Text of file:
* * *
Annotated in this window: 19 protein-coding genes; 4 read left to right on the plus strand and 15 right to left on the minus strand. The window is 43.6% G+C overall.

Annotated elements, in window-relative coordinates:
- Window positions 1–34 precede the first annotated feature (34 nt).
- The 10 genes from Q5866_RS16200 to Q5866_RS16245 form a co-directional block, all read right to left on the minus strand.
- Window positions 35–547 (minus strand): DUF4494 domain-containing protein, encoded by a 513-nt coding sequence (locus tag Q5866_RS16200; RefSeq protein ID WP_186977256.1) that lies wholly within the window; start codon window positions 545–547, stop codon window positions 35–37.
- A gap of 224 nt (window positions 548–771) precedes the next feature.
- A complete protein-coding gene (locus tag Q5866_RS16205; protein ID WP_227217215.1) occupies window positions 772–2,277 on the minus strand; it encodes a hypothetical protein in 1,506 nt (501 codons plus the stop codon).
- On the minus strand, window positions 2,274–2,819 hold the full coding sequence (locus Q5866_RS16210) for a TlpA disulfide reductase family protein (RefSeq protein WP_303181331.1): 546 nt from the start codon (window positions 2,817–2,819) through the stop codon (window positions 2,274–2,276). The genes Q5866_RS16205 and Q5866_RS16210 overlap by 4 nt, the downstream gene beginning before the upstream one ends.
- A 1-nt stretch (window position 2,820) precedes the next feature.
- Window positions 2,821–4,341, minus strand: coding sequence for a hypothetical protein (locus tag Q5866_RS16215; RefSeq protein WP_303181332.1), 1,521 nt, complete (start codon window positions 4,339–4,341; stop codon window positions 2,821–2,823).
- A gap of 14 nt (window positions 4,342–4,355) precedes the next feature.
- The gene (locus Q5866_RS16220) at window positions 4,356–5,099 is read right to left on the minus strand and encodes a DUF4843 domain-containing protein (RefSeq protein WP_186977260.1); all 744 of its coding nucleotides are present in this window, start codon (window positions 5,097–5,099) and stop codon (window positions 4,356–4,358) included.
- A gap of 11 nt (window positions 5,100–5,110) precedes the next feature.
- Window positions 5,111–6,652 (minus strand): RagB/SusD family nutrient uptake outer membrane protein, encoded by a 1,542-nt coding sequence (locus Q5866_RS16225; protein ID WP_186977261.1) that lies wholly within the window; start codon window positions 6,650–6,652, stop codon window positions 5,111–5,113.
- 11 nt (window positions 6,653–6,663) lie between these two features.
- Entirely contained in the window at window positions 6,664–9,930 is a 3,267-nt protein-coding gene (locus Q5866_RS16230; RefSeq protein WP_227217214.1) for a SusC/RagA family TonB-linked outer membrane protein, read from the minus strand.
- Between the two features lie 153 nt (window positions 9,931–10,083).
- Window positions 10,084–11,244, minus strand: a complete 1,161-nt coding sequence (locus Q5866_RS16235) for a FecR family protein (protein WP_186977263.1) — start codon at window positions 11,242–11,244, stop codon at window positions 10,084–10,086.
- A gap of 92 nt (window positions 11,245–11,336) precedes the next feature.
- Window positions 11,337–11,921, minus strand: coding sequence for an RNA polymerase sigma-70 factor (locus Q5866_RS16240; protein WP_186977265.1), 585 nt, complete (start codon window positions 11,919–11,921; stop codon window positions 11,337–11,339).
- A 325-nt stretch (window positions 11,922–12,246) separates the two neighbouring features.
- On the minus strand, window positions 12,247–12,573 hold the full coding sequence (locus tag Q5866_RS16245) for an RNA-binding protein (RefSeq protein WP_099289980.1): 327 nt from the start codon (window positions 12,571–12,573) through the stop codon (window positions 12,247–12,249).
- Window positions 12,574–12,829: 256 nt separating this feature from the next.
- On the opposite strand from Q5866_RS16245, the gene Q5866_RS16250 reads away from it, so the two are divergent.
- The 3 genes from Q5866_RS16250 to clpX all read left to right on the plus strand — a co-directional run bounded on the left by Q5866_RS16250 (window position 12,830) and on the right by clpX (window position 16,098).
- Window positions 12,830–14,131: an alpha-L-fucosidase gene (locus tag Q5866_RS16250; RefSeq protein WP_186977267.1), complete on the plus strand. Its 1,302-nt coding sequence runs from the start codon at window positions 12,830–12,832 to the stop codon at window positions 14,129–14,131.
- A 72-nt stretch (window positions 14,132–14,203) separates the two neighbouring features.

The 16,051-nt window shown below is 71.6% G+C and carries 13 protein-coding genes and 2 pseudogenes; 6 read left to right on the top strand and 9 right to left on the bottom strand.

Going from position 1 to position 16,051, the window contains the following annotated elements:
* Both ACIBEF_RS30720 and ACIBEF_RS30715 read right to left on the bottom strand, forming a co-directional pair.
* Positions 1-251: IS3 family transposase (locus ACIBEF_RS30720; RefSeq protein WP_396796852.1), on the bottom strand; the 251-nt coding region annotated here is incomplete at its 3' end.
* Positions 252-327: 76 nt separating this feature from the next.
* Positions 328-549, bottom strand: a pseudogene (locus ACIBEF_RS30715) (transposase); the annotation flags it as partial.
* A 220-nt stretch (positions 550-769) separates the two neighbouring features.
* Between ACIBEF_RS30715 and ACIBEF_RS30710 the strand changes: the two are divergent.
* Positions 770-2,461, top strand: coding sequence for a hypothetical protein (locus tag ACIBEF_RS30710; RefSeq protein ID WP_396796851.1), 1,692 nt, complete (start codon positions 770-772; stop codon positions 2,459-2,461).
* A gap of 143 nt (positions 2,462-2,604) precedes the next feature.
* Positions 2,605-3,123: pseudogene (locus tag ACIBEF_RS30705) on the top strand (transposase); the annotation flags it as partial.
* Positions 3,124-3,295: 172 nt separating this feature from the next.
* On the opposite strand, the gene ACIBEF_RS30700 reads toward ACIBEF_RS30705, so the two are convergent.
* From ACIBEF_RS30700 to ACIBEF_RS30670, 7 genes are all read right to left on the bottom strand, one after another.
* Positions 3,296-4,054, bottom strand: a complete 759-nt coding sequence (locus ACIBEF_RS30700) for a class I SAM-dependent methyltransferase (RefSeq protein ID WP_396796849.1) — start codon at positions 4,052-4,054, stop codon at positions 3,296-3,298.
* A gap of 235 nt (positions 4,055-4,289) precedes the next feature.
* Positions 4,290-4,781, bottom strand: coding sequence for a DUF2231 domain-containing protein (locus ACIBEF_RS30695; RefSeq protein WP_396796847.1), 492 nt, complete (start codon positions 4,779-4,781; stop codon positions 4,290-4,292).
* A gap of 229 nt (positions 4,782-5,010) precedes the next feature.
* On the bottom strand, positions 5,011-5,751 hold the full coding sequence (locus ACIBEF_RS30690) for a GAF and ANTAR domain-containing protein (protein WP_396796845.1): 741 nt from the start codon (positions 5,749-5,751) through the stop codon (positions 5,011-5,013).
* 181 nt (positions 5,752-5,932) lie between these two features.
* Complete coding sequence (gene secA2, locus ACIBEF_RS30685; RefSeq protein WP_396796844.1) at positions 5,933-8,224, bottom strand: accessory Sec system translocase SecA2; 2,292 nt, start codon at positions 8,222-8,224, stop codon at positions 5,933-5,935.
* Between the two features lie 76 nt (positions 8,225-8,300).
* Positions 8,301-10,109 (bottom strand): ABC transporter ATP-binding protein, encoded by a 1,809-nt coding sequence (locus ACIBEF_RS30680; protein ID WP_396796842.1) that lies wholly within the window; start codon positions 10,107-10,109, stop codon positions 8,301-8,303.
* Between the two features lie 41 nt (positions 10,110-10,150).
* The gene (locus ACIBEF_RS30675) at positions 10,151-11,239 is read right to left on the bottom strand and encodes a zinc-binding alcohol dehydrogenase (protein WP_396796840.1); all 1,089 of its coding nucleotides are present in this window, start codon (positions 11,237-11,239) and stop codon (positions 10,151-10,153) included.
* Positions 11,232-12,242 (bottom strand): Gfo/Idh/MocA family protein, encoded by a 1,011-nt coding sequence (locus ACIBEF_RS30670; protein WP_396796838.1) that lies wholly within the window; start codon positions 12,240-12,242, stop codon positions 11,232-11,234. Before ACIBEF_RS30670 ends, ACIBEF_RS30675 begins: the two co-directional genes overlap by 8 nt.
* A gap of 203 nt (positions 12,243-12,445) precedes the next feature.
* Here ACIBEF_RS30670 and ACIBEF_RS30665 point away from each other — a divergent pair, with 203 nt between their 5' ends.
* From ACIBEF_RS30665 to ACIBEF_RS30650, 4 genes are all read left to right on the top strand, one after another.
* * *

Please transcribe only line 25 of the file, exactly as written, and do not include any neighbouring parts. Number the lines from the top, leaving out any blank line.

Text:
- The 3 genes from Q5866_RS16250 to clpX all read left to right on the plus strand — a co-directional run bounded on the left by Q5866_RS16250 (window position 12,830) and on the right by clpX (window position 16,098).